The Bayesian method is based on the assumption that the newly arriving surnames are representative for all migration. This assumption may be violated for regional migration. Individuals with regional surnames may constitute an important part of regional migration, but they are excluded in the estimation of migration when areas in the region share these surnames. Regional effects can be studied through the correlation between M and P among COROP areas (Figure 6). COROP areas C1-C10 (Figure 1), which comprise the three northern provinces of Friesland, Groningen, and Drenthe and the northern part of the province of Overijssel, have the lowest correlation (< 0.80), together with the northern part of the province of NorthHolland (C18) and the newly reclaimed polders of Flevoland (C40). Apart from the latter area, the other areas have quite a few regional surnames of Frisian origin. In such a case, the Bayesian method may underestimate the regional migration, leading to a lower correlation between M and P. The polders of Flevoland are special in that most of the population moved there after 1969 and most surnames are new to the area and highly representative for all migration. However, these surnames also included the more popular and widespread names, and the Bayesian method then tends to weight heavily the population density, with an emphasis on the COROP areas with major cities. While this is correct for the nearby Amsterdam area, it was not for the other cities, leading to a slightly lower correlation between M and P. For the rest of the country, which includes the COROP areas with highest number of inhabitants, the correlation exceeds 0.80.

The tendency of the Bayesian method to be influenced by population density will not necessarily be reduced in subsequent iterations. Our results even show a gradual degradation: the figures for migration tend to dissociate with increasing number of iterations: the higher migration percentages increase, and the lower percentages converge to zero (as exemplified by the decreasing number of pgo/; * 0 in Table 2). As concluded above, the best estimates are likely obtained with a limited number of iterations corresponding to stabilization of the convergence criterion .

In this investigation, we have used a data set that is special in several aspects: it is a complete and closed set of individuals for whom place of birth and place of residence in 2007 are known exactly. Excluded were individuals bom between 1950 and 1969 who moved out of the country or died after 1969, and those who were newly bom as children between 1969 and 2007 or immigrated from abroad. For historical data sets, such a selection cannot be made, and much more diffuse surname distributions can be anticipated. The estimated migration patterns derived by the Bayesian method on the basis of these surname distributions will then be less precise than found for the present data. Nevertheless, one can conclude that, despite the limitations of surname records, the Bayesian method provides a reasonably efficient and useful proxy of the origin of migrants. Best estimates are achieved by performing a few iterations, ensuring preservation of the level of diversity across areas. With the limitations of the method in mind, as observed in the present study, its application is useful since in a historical context where surname distributions often are the only available data that can shed some light on migration issues.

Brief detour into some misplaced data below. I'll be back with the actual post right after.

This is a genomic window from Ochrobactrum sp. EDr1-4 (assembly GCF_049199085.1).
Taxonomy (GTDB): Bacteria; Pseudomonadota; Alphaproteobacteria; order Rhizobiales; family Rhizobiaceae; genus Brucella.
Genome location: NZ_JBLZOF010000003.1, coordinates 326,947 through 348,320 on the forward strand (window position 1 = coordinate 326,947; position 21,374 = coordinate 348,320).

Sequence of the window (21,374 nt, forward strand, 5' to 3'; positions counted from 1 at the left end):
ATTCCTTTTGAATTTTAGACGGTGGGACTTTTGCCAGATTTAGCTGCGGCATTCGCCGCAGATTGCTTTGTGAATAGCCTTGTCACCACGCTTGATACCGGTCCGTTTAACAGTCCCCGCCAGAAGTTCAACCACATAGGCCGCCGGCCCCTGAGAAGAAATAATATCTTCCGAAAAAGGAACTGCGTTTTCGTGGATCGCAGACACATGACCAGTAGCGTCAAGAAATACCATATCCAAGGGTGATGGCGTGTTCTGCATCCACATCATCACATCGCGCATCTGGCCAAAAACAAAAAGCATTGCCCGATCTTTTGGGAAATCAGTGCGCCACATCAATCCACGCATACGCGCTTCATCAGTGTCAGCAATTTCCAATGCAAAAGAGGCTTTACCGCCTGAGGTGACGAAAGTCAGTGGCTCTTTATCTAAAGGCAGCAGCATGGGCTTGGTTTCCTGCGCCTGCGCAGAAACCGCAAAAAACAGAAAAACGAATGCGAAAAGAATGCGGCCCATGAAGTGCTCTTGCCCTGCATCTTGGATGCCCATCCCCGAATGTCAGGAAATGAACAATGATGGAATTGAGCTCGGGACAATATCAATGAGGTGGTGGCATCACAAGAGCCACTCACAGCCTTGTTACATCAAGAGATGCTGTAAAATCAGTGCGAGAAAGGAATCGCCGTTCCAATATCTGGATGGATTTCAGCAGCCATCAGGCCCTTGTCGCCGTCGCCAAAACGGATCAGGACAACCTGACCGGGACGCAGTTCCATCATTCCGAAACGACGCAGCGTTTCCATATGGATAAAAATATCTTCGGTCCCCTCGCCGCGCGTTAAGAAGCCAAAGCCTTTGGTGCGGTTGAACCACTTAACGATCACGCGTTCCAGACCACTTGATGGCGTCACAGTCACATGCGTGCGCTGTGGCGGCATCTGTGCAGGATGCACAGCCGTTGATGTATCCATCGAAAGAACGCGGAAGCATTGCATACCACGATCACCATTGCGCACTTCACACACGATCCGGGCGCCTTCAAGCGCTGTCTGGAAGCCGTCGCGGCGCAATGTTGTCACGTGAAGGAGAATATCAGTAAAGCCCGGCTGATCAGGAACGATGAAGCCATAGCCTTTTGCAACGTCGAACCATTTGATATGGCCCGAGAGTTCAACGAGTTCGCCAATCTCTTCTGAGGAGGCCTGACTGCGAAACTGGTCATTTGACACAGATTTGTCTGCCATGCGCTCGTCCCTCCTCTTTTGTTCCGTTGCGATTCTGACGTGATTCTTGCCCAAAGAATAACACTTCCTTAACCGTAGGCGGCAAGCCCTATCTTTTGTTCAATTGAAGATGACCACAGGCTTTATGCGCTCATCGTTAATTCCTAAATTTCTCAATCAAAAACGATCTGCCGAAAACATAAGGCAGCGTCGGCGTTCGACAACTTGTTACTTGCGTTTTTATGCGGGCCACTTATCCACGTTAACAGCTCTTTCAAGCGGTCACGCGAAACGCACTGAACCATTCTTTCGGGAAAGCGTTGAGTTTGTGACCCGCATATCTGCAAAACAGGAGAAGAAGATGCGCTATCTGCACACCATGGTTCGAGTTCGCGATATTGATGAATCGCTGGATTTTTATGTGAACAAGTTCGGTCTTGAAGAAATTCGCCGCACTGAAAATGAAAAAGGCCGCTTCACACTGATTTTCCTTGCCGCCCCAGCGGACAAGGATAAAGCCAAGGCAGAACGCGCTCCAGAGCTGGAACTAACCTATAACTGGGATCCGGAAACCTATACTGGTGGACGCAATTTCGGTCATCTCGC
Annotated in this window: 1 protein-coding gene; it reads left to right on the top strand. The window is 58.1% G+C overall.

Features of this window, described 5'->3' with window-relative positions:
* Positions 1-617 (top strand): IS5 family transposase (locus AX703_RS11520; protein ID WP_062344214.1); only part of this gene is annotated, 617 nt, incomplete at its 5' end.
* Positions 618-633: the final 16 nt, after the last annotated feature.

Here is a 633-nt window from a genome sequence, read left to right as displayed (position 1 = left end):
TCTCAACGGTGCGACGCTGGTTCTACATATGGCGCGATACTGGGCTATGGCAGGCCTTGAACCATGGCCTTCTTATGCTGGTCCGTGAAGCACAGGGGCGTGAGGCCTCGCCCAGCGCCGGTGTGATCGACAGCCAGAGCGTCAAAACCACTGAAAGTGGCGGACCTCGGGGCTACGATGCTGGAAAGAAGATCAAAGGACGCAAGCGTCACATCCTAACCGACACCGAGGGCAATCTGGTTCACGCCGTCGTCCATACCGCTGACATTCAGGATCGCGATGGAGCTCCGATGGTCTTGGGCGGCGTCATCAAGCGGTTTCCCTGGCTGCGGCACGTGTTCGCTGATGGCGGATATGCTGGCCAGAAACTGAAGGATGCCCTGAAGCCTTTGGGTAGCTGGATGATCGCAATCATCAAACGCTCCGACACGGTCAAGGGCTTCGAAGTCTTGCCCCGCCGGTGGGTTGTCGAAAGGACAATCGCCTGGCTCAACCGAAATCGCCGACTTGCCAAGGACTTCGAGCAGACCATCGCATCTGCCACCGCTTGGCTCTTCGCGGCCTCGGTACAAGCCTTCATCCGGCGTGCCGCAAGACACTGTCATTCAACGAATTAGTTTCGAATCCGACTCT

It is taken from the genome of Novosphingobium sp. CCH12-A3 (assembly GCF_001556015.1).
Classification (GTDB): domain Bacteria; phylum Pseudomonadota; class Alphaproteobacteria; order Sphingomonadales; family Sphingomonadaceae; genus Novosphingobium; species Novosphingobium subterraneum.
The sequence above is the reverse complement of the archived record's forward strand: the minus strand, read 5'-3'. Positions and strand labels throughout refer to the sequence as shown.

Received 22 February 2013; revision accepted for publication 17 May 2013.

Literature Cited Bloothooft, G., K. Mandemakers, L. Brouwer et al. 2012. Data mining in the Dutch (historical) Civil Registration (1811-present). Hum. Biol. 84:177-184.

Brunet, G., P. Darlu, B. Desjardins 2012. Writing the history of the Québec populations using surname frequencies. Hum. Biol. 84:188-194.

Chareille, P., and P. Darlu 2010. Anthroponymie et migration: Quelques outils d'analyse et leur application à l'étude des déplacements dans les domaines de Saint-Germain-des-Près au IXe siècle. In Anthroponymie et migrations dans la chrétienté médiévale, ed. Monique Bourin and Pascual Martínez Sopeña. Collection de la Casa Velasquez, Madrid 116. Madrid: Casa de Velázquez, 41-73.

Degioanni, A., P. Darlu 2001. A Bayesian approach to infer geographical origins of migrants through surnames. Ann. Hum. Biol. 28:537-545.

Darlu, R, G. Brunet, and D. Barbero. 2011. Spatial and temporal analyses of surname distributions to estimate mobility and changes in historical demography: The example of Savoy (France) from the XVIIIth to XXth century. In Navigating Time and Space in Population Studies, M. P. Gutmann, G. D. Deane, E. R. Merchant et al., eds. International Studies in Population. London: Springer, 99-114.

Darlu, R, and A. Degioanni 2007. Localisation de l'origine géographique de migrants par la méthode patronymique: L'exemple de quelques villes de France au début du XXème siècle. Espace Geogr. 36:251-265.

Wijsman, E., G. Zei, A. Moroni et al. 1984. Surnames in Sardinia IL Computation of migration matrices from súmame distributions in different periods. Ann. Hum. Genet. 48:65-78.

GERRIT BLOOTHOOFT1 AND PIERRE DARLU2* 1Utrecht Institute of Linguistics-OTS, Utrecht University,The Netherlands.

2UMR7206 Eco-anthropology and Ethnobiology, Museum national d'Histoire naturelle. Centre national de la recherche scientifique. University Denis Diderot, Paris, France.

*Correspondence to: Pierre Darlu, UMR7206 Eco-anthropology and Ethnobiology, MNHN, CP135,57, rue Cuvier, 75231 Paris Cedex 05. E-mail: darlu@mnhn.fr.

(c) 2013 Wayne State University Press